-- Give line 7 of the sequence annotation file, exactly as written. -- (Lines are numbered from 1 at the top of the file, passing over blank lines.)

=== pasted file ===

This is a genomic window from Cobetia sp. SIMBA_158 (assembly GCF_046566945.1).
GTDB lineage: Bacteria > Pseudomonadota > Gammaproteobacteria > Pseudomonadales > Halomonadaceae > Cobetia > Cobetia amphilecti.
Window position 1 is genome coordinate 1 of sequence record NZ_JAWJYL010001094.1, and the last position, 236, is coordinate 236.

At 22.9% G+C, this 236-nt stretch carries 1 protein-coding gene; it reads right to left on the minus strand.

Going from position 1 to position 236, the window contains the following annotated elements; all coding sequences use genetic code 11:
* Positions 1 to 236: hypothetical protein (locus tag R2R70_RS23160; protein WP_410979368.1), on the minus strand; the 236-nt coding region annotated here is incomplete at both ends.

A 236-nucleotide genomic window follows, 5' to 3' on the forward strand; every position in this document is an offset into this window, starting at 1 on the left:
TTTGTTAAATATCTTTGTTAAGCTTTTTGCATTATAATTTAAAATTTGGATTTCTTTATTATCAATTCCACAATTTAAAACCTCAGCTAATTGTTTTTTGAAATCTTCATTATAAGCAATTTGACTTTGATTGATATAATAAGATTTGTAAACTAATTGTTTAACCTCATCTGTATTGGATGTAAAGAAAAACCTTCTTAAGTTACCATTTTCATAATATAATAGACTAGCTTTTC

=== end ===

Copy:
A 236-nucleotide genomic window follows, 5' to 3' on the forward strand; every position in this document is an offset into this window, starting at 1 on the left: